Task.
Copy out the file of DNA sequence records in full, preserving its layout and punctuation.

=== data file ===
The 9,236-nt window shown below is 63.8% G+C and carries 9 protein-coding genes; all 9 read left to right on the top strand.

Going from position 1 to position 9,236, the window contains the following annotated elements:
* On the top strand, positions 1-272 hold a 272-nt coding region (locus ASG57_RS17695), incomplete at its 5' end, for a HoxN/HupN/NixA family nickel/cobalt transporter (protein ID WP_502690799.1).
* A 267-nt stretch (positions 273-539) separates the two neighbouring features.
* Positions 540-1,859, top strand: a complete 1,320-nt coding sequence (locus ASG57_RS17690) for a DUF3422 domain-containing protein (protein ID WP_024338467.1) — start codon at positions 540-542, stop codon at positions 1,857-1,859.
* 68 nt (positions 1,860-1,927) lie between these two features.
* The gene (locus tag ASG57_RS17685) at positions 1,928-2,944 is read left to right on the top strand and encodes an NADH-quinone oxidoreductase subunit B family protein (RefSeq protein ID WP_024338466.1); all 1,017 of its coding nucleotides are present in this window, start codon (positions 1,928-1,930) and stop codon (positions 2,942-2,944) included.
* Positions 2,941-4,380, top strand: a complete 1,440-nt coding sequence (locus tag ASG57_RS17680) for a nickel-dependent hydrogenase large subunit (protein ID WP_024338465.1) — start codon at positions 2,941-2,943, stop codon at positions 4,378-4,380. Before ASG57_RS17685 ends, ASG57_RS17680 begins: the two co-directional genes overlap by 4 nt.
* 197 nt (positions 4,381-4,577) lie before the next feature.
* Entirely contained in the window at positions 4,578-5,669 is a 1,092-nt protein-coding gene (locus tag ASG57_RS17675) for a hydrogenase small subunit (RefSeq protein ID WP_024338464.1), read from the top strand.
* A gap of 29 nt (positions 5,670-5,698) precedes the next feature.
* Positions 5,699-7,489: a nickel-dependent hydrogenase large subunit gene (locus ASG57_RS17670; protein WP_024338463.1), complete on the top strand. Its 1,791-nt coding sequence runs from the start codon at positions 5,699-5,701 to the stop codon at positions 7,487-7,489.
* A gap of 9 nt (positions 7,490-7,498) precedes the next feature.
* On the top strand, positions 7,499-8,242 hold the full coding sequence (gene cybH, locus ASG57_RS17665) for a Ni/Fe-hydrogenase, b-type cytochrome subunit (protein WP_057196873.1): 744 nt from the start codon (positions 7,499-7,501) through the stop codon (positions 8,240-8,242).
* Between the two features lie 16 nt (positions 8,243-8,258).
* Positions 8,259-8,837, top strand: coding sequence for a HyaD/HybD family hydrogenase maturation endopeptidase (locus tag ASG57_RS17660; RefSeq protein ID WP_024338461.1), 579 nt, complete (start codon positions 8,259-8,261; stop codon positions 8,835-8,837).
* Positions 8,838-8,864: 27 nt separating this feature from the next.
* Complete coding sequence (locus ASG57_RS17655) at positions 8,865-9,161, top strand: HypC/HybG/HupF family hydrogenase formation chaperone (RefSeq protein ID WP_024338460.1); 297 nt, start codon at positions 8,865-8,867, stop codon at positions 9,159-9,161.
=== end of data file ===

The 9,236-nt window shown below is 63.8% G+C and carries 9 protein-coding genes; all 9 read left to right on the top strand.

Going from position 1 to position 9,236, the window contains the following annotated elements:
* On the top strand, positions 1-272 hold a 272-nt coding region (locus ASG57_RS17695), incomplete at its 5' end, for a HoxN/HupN/NixA family nickel/cobalt transporter (protein ID WP_502690799.1).
* A 267-nt stretch (positions 273-539) separates the two neighbouring features.
* Positions 540-1,859, top strand: a complete 1,320-nt coding sequence (locus ASG57_RS17690) for a DUF3422 domain-containing protein (protein ID WP_024338467.1) — start codon at positions 540-542, stop codon at positions 1,857-1,859.
* 68 nt (positions 1,860-1,927) lie between these two features.
* The gene (locus tag ASG57_RS17685) at positions 1,928-2,944 is read left to right on the top strand and encodes an NADH-quinone oxidoreductase subunit B family protein (RefSeq protein ID WP_024338466.1); all 1,017 of its coding nucleotides are present in this window, start codon (positions 1,928-1,930) and stop codon (positions 2,942-2,944) included.
* Positions 2,941-4,380, top strand: a complete 1,440-nt coding sequence (locus tag ASG57_RS17680) for a nickel-dependent hydrogenase large subunit (protein ID WP_024338465.1) — start codon at positions 2,941-2,943, stop codon at positions 4,378-4,380. Before ASG57_RS17685 ends, ASG57_RS17680 begins: the two co-directional genes overlap by 4 nt.
* 197 nt (positions 4,381-4,577) lie before the next feature.
* Entirely contained in the window at positions 4,578-5,669 is a 1,092-nt protein-coding gene (locus tag ASG57_RS17675) for a hydrogenase small subunit (RefSeq protein ID WP_024338464.1), read from the top strand.
* A gap of 29 nt (positions 5,670-5,698) precedes the next feature.
* Positions 5,699-7,489: a nickel-dependent hydrogenase large subunit gene (locus ASG57_RS17670; protein WP_024338463.1), complete on the top strand. Its 1,791-nt coding sequence runs from the start codon at positions 5,699-5,701 to the stop codon at positions 7,487-7,489.
* A gap of 9 nt (positions 7,490-7,498) precedes the next feature.
* On the top strand, positions 7,499-8,242 hold the full coding sequence (gene cybH, locus ASG57_RS17665) for a Ni/Fe-hydrogenase, b-type cytochrome subunit (protein WP_057196873.1): 744 nt from the start codon (positions 7,499-7,501) through the stop codon (positions 8,240-8,242).
* Between the two features lie 16 nt (positions 8,243-8,258).
* Positions 8,259-8,837, top strand: coding sequence for a HyaD/HybD family hydrogenase maturation endopeptidase (locus tag ASG57_RS17660; RefSeq protein ID WP_024338461.1), 579 nt, complete (start codon positions 8,259-8,261; stop codon positions 8,835-8,837).
* Positions 8,838-8,864: 27 nt separating this feature from the next.
* Complete coding sequence (locus ASG57_RS17655) at positions 8,865-9,161, top strand: HypC/HybG/HupF family hydrogenase formation chaperone (RefSeq protein ID WP_024338460.1); 297 nt, start codon at positions 8,865-8,867, stop codon at positions 9,159-9,161.